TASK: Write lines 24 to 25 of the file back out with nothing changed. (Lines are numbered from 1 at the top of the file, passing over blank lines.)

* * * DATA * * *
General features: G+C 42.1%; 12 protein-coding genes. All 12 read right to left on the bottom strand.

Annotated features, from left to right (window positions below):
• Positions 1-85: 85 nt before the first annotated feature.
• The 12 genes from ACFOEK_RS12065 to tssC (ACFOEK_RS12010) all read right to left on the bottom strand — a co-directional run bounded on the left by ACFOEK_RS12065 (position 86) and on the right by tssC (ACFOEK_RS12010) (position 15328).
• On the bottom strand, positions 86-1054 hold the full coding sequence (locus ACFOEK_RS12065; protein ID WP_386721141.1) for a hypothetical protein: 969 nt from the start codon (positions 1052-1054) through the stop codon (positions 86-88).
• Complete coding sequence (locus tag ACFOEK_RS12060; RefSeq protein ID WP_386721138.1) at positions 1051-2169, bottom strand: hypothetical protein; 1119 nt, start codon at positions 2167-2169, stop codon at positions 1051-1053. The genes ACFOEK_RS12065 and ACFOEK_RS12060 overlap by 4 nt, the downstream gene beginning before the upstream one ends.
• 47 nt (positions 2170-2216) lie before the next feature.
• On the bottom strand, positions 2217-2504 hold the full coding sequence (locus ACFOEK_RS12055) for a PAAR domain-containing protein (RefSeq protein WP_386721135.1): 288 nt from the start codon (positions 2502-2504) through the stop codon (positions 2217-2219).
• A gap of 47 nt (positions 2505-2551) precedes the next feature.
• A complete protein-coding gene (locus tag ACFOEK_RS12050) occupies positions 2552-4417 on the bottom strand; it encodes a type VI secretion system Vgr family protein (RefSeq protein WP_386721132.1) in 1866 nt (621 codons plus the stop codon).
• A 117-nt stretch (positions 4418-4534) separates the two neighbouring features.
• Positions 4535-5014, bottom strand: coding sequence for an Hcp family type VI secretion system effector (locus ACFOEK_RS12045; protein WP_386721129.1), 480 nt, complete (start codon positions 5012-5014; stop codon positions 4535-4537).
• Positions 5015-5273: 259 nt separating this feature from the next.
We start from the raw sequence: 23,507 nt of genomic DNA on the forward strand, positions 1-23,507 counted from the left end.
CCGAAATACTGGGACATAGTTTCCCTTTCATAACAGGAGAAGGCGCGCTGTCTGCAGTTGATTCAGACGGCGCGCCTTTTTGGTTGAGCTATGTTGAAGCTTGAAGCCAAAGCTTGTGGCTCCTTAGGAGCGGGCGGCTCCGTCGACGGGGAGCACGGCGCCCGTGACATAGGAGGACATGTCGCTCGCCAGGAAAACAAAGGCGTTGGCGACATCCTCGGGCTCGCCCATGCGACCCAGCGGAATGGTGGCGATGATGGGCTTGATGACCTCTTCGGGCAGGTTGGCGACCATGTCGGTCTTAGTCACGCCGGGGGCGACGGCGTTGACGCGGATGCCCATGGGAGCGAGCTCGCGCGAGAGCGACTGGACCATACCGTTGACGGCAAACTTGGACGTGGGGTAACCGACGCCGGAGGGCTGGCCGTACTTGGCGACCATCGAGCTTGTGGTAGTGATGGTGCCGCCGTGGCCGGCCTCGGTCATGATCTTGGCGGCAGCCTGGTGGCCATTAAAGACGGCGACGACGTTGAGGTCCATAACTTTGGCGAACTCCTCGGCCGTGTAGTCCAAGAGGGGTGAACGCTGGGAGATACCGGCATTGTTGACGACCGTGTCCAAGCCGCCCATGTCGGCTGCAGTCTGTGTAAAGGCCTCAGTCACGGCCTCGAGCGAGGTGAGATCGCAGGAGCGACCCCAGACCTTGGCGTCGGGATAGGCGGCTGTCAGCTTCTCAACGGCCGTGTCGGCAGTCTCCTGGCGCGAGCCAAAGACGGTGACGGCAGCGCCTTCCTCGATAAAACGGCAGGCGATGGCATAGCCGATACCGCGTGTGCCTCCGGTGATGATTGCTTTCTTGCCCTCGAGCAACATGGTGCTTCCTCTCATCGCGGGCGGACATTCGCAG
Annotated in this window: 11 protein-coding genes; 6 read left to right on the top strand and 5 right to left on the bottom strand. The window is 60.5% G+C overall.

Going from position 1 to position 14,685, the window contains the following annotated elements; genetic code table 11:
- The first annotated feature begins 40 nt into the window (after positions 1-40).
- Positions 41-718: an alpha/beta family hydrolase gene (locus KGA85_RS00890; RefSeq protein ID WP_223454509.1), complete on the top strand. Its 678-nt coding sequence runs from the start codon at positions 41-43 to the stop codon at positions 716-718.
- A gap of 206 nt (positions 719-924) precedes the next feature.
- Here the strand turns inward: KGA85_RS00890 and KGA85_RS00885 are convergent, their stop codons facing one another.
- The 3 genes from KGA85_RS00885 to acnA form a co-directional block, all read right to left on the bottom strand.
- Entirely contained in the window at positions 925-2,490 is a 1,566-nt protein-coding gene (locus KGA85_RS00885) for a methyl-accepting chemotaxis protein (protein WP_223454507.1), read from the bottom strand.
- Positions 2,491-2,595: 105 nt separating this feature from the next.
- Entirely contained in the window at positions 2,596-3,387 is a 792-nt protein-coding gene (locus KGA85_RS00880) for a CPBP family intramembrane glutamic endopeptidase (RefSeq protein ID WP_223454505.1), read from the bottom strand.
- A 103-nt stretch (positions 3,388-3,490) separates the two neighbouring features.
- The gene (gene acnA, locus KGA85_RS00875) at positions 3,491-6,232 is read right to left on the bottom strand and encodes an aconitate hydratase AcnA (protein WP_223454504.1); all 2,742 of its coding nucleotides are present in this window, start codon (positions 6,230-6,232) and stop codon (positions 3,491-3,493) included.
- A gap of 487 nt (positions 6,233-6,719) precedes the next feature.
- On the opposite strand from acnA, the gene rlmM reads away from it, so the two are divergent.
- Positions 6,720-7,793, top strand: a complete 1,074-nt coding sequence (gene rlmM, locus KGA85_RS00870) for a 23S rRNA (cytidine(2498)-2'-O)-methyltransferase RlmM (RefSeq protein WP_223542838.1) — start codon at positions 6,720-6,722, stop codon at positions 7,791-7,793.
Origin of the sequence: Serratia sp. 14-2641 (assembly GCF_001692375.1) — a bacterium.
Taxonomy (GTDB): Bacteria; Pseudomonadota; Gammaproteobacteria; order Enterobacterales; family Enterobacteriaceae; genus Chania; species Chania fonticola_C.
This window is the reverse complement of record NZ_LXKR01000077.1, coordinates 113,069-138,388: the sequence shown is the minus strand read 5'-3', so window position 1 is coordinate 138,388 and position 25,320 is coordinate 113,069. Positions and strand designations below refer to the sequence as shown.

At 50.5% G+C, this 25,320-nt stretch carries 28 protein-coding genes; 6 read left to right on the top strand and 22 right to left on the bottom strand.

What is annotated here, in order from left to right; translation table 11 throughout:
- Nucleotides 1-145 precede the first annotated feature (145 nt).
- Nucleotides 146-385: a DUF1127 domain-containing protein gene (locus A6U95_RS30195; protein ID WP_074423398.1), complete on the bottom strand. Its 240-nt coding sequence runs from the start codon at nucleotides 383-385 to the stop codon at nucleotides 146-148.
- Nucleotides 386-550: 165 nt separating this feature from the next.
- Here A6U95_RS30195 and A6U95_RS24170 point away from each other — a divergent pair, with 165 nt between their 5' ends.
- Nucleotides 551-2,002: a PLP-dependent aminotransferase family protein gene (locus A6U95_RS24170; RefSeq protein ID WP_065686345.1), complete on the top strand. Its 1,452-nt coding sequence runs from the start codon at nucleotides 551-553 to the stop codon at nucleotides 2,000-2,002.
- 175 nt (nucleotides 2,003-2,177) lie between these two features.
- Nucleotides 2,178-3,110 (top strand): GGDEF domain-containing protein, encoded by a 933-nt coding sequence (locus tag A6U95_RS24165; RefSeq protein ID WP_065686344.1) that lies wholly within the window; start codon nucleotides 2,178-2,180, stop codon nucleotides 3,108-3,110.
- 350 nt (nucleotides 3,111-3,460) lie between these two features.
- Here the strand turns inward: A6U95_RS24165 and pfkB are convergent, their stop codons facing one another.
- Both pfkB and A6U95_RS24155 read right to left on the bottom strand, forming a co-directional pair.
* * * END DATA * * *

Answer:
- Positions 2,491-2,595: 105 nt separating this feature from the next.
- Entirely contained in the window at positions 2,596-3,387 is a 792-nt protein-coding gene (locus KGA85_RS00880) for a CPBP family intramembrane glutamic endopeptidase (RefSeq protein ID WP_223454505.1), read from the bottom strand.